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Sleep apnea is a prevalent condition that can have serious health implications if left untreated. In this guide, we’ll explore what obstructive sleep apnea (OSA) is, its relationship with snoring, and the available treatment options, including oral appliance therapy.

What is Obstructive Sleep Apnea (OSA)?

Obstructive Sleep Apnea occurs when the tongue and soft palate collapse onto the back of the throat, blocking the upper airway. This leads to a cessation of airflow, causing oxygen levels to drop until the brain partially awakens the individual. The airway then reopens, often with a loud gasp, allowing airflow to resume. This cycle can happen multiple times during the night. According to the American Sleep Apnea Association, OSA affects approximately 22 million Americans and can lead to excessive daytime sleepiness, as well as an increased risk of heart problems, hypertension, strokes, and accidents.

The Connection Between Snoring and OSA

While snoring can be harmless, it may also be a symptom of OSA. Snoring occurs when the soft tissues of the upper airway vibrate as air passes through them. Proper diagnosis and treatment planning require a joint consultation with your dentist and physician. Your dentist will monitor your treatment and assess the response of your teeth and jaws.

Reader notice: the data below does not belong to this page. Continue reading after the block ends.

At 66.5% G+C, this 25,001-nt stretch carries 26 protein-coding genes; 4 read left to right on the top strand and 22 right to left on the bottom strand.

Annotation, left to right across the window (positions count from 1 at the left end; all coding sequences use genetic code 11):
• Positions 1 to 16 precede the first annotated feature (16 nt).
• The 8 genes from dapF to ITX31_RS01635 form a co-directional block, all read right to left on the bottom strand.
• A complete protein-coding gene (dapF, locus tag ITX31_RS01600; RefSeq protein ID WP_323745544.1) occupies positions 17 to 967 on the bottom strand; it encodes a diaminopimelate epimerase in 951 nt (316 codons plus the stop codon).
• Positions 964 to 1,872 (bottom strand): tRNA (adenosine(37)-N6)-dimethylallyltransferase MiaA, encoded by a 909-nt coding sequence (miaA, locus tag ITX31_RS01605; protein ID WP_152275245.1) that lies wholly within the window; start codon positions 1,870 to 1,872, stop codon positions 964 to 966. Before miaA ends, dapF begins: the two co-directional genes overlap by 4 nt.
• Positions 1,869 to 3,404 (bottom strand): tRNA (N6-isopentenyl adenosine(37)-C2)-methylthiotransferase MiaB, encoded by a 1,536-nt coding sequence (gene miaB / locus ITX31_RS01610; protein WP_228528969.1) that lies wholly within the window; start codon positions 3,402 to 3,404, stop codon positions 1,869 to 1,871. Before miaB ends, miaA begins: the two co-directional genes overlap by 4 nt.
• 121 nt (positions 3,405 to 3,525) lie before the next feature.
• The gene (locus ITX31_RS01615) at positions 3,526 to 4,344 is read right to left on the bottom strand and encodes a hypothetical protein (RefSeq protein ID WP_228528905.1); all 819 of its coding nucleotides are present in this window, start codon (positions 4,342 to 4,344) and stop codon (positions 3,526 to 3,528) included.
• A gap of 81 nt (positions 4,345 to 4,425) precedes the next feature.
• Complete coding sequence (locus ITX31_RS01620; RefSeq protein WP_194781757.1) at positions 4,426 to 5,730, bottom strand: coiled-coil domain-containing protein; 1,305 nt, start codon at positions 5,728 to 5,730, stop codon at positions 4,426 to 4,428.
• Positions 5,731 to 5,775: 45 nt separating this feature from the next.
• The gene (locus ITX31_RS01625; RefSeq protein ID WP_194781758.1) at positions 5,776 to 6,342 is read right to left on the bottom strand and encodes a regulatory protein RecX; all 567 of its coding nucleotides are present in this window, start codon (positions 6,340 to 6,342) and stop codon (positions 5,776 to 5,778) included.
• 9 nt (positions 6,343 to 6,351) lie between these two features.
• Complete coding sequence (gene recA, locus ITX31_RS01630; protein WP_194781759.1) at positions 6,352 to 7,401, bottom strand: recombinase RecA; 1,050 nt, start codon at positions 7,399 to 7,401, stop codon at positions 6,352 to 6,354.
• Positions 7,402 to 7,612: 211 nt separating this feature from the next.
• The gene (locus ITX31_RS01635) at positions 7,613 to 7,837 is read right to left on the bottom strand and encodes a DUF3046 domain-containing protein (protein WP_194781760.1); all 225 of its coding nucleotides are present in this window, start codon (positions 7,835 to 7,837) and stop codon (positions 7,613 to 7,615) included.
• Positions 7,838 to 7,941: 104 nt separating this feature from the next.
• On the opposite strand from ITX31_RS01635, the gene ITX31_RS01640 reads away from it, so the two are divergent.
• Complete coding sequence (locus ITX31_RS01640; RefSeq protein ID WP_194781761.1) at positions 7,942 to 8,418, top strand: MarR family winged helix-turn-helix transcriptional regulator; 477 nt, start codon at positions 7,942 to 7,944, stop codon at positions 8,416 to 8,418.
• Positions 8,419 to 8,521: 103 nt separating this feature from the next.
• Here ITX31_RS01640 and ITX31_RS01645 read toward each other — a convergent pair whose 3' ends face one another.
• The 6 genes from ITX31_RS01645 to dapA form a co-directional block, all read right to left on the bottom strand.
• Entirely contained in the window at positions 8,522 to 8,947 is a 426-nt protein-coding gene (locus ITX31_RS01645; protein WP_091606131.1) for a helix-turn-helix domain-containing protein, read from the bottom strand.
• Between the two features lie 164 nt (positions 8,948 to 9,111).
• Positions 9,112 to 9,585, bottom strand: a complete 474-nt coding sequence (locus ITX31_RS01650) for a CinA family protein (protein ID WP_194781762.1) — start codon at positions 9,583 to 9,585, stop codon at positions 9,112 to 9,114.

Oral Appliance Therapy: A Viable Treatment Option

Oral appliances are custom-designed devices worn during sleep to treat snoring and OSA. These appliances resemble orthodontic retainers or sports mouthguards and work by:

  • Repositioning the lower jaw, tongue, soft palate, and uvula
  • Stabilizing the lower jaw and tongue
  • Increasing the muscle tone of the tongue

Advantages of Oral Appliance Therapy

Oral appliances offer several benefits:

  • They are comfortable and easy to wear.
  • They are small and convenient, making them ideal for travel.
  • The treatment is reversible and non-invasive.

The Link Between Sleep Apnea and Cognitive Decline

Emerging research suggests that sleep apnea may accelerate memory loss and potentially contribute to the onset of Alzheimer’s disease. According to a study by New York University, sleep apnea may be contributing to cognitive decline as individuals age. During deep sleep, the brain eliminates toxins, a process disrupted by frequent awakenings caused by sleep apnea.

The Importance of Diagnosis and Treatment

Sleep apnea is prevalent among older adults, affecting up to 53% of men and 26% of women according to the American Sleep Apnea Association. Despite its prevalence, it often goes undiagnosed. Early diagnosis and treatment are crucial for mitigating health risks and improving quality of life.

If you suspect you or a loved one may be suffering from sleep apnea, consult with healthcare professionals for a comprehensive diagnosis and treatment plan. At our general dental practice, we offer oral appliance therapy as a treatment option for sleep apnea, providing a non-invasive solution to this serious condition. To learn more, give us a call today.

sleep apnea treatment

sleep apnea treatment